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For Immediate Release
Tuesday, November 23, 2004
12:00 noon


Contact:
Frank Conte, Communications
617-573-8050; 8750
fconte@beaconhill.org

Project Labor Agreements increase costs to Connecticut cities and towns, new BHI study finds

BOSTON – A new study by the Beacon Hill Institute shows that Project Labor Agreements (PLAs), which effectively limit public projects to union-only contracts, increase actual and bid construction costs when applied to school building projects in Connecticut.

PLAs increase actual costs by $30 (or 18%) per square foot. They increase the winning bids by $26.07 (or 16.6%) per square foot. Actual costs are typically slightly higher and include any additional, unexpected expenses incurred during the life of the project. Bid costs represent the amount that the least expensive contractor requires to complete the project.

PLAs are collective bargaining agreements between public and private entities and construction unions that require the hiring of all workers, including non-union workers, through union halls, and the adoption of union rules in the employment of workers. In exchange for the builder’s willingness to enter into a PLA, workers pledge not to strike or to pursue any other job actions.

The BHI findings are based on an analysis of 102 school projects that were undertaken in Connecticut from 1996 to the present. Of the 102 projects, 20 were under PLAs. The study incorporates all the available data on Connecticut school projects over the chosen period. The results are statistically significant at the 97% level of confidence; they show PLAs adding to costs under a variety of different tests.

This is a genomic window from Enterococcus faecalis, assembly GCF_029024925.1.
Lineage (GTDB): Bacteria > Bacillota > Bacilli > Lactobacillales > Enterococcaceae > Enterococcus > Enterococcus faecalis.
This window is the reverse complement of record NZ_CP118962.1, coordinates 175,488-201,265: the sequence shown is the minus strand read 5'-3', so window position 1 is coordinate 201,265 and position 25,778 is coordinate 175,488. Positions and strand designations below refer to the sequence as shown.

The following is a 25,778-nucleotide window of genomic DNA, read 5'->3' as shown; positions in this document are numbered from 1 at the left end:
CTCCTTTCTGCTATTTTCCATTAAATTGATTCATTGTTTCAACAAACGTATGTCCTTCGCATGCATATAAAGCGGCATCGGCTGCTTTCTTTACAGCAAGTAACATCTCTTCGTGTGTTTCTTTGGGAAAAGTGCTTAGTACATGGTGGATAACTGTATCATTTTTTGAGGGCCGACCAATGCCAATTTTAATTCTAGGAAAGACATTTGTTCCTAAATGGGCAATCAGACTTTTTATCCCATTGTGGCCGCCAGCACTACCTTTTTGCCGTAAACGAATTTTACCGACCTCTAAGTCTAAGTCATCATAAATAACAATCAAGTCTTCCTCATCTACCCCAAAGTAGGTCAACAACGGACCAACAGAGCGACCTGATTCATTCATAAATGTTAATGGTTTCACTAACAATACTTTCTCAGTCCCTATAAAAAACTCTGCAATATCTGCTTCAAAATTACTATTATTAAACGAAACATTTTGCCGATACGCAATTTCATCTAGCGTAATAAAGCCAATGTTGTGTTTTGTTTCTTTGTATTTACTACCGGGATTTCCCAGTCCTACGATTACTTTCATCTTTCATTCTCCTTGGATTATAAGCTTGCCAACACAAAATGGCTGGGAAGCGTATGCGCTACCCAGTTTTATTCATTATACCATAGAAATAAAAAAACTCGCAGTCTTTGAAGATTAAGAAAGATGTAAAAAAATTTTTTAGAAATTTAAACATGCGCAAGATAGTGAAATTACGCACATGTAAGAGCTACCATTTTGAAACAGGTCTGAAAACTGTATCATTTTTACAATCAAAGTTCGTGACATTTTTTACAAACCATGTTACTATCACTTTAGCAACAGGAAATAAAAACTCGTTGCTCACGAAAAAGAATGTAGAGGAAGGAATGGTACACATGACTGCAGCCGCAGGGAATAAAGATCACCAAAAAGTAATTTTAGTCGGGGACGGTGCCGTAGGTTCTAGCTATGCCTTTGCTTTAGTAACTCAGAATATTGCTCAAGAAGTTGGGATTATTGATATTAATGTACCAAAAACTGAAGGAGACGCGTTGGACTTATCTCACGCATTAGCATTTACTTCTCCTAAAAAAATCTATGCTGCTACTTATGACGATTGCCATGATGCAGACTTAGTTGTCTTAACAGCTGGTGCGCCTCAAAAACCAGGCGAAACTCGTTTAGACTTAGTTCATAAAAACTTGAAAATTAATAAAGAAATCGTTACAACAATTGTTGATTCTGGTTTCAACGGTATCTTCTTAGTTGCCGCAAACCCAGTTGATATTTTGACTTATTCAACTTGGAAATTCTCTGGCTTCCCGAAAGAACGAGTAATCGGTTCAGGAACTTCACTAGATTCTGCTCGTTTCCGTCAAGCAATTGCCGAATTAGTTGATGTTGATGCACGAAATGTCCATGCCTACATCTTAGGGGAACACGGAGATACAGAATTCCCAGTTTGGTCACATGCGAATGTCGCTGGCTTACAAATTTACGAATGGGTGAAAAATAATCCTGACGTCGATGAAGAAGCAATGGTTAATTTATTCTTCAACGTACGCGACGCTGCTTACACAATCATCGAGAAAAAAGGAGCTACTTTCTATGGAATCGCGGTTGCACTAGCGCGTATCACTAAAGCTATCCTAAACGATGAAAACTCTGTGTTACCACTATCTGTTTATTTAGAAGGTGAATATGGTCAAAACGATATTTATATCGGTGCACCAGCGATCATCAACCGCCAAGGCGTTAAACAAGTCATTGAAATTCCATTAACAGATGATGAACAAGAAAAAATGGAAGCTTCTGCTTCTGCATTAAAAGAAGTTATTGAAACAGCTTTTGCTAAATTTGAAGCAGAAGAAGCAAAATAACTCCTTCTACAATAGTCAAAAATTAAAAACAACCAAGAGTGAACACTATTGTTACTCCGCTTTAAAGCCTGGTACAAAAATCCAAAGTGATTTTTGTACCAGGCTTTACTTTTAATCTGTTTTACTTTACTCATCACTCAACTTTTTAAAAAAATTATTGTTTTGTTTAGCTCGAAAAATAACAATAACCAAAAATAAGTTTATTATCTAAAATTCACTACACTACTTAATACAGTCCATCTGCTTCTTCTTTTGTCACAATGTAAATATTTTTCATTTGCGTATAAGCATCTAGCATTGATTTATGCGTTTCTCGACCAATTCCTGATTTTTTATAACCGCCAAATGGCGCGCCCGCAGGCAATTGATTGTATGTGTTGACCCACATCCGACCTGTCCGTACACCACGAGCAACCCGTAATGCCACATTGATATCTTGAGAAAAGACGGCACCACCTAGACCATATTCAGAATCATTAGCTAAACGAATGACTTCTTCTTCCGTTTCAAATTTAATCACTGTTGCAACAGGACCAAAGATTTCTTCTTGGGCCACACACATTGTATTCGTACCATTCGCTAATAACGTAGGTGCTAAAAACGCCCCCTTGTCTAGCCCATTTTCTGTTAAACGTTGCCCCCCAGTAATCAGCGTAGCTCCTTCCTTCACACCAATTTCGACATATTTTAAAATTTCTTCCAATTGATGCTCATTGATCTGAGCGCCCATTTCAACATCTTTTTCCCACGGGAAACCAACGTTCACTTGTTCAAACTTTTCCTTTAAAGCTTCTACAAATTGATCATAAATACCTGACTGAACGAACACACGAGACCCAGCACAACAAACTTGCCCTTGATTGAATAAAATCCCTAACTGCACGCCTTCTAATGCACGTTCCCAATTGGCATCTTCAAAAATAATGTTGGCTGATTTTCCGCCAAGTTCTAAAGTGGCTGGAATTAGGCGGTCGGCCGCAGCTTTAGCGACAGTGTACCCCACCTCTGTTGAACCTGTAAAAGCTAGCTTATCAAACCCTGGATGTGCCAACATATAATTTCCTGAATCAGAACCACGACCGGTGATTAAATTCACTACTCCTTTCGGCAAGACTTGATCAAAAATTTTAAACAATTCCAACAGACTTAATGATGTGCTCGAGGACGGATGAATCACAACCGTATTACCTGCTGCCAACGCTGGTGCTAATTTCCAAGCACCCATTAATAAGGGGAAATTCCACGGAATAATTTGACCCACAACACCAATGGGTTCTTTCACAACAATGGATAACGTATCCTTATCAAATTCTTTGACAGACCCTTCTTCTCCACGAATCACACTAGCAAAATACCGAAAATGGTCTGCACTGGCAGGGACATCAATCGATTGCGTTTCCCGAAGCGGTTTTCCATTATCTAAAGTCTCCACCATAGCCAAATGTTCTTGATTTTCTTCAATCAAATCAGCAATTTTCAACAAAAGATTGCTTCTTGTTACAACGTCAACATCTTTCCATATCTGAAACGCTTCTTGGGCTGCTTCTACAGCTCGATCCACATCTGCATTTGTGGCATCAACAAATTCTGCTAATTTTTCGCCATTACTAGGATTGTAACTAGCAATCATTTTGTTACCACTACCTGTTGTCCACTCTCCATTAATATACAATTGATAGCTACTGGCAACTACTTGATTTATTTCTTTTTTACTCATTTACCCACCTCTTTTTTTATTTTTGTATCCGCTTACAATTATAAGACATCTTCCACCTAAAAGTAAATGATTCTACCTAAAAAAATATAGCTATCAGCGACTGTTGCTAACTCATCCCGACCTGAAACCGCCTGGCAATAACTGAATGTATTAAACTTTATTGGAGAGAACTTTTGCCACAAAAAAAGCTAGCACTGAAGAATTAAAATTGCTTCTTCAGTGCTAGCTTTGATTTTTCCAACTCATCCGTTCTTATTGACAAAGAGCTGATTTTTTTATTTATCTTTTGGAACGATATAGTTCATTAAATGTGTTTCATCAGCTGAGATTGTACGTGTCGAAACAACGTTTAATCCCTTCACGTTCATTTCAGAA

Critics of PLAs, mostly open-shop contractors, have argued that PLAs, which are unique to the construction trades, nullify their key competitive advantages, particularly those governing worker flexibility. In addition to raising costs by requiring firms to follow union rules, the smaller pool of bidders for contracts that require a PLA reduces competition, further raising cost particularly when such open-shop bid on public projects.

In contrast, supporters argue that PLAs provide harmonious working conditions and avert cost overruns by ensuring on-time completion and worker safety. They also argue that PLAs enable bidders to accurately estimate labor costs for the entire life of a project.

The study is BHI’s fourth study of PLAs, and the first to analyze projects outside Massachusetts.

"The evidence is growing that PLAs are adding millions of dollars to construction costs, not only in New England but all around the country,” said David G. Tuerck, BHI Executive Director. “Municipal leaders everywhere need to rethink the whole of idea of entering into PLAs for school or other construction projects, as PLAs result in spending more tax dollars than necessary on these projects. Those are dollars that could better serve the community elsewhere.”

PDF version of this press release

Complete CT PLA Report 11/23/04 (PDF)

Last updated on 01/10/2005 12:44 PM
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